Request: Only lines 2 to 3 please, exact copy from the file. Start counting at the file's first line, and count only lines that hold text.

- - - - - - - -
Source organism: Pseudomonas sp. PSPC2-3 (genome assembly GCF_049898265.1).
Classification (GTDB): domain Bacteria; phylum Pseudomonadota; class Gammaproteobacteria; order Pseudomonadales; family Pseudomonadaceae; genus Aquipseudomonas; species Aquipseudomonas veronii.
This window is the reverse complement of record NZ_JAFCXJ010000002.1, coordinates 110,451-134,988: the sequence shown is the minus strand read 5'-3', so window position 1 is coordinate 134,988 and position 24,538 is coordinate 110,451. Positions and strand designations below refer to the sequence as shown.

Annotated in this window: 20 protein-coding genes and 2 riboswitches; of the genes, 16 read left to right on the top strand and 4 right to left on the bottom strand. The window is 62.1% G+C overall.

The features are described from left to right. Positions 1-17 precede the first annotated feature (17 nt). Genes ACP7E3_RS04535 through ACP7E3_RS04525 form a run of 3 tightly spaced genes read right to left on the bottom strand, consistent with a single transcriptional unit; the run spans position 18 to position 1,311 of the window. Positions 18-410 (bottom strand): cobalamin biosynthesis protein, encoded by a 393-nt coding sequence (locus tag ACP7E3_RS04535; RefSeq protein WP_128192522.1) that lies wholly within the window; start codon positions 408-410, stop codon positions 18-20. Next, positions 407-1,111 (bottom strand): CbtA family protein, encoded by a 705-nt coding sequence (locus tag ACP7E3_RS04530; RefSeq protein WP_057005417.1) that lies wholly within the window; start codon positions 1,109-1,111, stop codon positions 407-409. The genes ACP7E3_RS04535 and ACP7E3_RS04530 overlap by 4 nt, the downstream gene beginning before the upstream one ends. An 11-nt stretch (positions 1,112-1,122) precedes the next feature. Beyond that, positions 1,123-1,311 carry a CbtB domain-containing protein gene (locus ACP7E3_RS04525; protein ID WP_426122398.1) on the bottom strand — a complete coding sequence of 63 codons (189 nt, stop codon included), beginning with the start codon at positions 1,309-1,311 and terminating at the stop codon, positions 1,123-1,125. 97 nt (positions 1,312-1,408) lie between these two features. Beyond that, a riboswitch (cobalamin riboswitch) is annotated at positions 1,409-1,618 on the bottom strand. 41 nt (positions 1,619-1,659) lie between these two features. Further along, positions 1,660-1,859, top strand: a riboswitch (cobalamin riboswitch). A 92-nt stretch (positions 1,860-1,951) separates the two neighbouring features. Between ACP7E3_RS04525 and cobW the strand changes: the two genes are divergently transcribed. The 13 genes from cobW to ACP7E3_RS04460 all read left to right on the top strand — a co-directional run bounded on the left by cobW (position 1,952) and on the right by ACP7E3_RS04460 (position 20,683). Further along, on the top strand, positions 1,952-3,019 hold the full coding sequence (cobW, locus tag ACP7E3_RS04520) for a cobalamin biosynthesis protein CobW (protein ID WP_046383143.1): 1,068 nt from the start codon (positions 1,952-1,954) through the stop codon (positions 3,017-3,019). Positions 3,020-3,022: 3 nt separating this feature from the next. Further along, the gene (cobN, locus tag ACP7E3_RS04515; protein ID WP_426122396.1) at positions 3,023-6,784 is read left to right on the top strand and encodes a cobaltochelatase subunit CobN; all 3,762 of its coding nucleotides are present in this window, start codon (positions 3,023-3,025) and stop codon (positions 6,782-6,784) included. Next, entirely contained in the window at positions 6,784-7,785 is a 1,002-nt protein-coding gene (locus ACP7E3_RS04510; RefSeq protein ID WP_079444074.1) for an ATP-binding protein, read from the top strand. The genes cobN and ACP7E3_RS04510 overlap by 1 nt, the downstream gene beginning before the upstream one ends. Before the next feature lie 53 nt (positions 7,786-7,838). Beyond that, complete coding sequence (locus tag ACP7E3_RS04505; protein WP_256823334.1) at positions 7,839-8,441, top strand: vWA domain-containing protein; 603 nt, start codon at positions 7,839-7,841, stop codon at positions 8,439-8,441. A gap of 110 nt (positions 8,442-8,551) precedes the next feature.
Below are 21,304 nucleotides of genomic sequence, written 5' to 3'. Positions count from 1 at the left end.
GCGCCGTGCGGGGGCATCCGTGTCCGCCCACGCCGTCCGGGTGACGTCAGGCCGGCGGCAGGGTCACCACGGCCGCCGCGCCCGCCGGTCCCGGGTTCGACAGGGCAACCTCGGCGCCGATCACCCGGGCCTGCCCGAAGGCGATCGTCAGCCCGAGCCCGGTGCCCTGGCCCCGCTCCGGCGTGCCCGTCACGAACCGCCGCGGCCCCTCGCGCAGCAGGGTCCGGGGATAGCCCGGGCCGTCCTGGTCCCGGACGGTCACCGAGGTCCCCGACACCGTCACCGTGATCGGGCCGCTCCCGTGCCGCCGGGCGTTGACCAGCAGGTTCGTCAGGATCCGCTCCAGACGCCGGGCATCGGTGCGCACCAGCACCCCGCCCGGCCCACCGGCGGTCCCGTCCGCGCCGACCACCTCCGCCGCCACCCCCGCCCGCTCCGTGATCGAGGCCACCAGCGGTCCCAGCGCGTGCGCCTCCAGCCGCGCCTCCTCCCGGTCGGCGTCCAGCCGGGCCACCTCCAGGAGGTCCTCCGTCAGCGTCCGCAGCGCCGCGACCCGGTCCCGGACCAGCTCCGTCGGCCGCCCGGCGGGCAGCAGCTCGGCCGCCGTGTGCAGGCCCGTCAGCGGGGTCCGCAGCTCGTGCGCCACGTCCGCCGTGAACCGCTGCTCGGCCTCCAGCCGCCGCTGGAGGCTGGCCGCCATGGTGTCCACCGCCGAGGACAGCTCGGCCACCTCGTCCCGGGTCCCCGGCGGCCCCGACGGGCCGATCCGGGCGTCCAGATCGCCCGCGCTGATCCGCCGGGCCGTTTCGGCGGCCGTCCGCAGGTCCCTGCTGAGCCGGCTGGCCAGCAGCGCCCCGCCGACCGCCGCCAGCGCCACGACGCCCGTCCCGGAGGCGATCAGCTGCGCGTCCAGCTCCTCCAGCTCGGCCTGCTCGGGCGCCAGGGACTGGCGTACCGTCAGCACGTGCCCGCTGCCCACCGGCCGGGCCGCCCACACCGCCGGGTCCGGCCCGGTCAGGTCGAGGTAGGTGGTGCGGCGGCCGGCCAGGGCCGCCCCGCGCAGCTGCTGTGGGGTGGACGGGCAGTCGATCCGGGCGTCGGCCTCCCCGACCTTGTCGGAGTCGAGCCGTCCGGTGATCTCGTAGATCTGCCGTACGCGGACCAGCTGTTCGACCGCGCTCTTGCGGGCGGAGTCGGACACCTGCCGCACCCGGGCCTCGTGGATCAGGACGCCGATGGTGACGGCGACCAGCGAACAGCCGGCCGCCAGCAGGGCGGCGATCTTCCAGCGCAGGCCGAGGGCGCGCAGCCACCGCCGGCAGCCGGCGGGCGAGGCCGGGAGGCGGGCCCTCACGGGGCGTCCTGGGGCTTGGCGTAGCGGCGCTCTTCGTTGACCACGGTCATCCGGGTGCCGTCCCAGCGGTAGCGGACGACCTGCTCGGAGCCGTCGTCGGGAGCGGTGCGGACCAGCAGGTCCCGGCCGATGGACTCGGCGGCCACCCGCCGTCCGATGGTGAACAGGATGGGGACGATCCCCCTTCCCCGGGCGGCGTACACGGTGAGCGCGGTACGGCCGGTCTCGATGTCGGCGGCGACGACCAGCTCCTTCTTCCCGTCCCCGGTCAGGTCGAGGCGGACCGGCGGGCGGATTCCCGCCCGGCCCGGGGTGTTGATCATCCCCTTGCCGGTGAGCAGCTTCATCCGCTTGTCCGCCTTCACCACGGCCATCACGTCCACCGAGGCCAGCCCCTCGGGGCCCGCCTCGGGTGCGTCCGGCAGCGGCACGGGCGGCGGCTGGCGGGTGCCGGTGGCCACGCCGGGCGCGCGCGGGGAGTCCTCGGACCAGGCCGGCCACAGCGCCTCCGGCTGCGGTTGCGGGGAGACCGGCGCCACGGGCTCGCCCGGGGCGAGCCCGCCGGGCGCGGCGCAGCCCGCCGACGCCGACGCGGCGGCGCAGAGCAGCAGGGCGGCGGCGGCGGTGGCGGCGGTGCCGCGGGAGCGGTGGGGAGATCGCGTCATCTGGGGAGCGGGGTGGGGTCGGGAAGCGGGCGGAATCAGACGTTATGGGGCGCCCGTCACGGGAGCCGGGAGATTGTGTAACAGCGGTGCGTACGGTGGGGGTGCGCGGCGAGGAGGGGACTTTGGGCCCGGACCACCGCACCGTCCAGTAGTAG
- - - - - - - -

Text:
Classification (GTDB): domain Bacteria; phylum Pseudomonadota; class Gammaproteobacteria; order Pseudomonadales; family Pseudomonadaceae; genus Aquipseudomonas; species Aquipseudomonas veronii.
This window is the reverse complement of record NZ_JAFCXJ010000002.1, coordinates 110,451-134,988: the sequence shown is the minus strand read 5'-3', so window position 1 is coordinate 134,988 and position 24,538 is coordinate 110,451. Positions and strand designations below refer to the sequence as shown.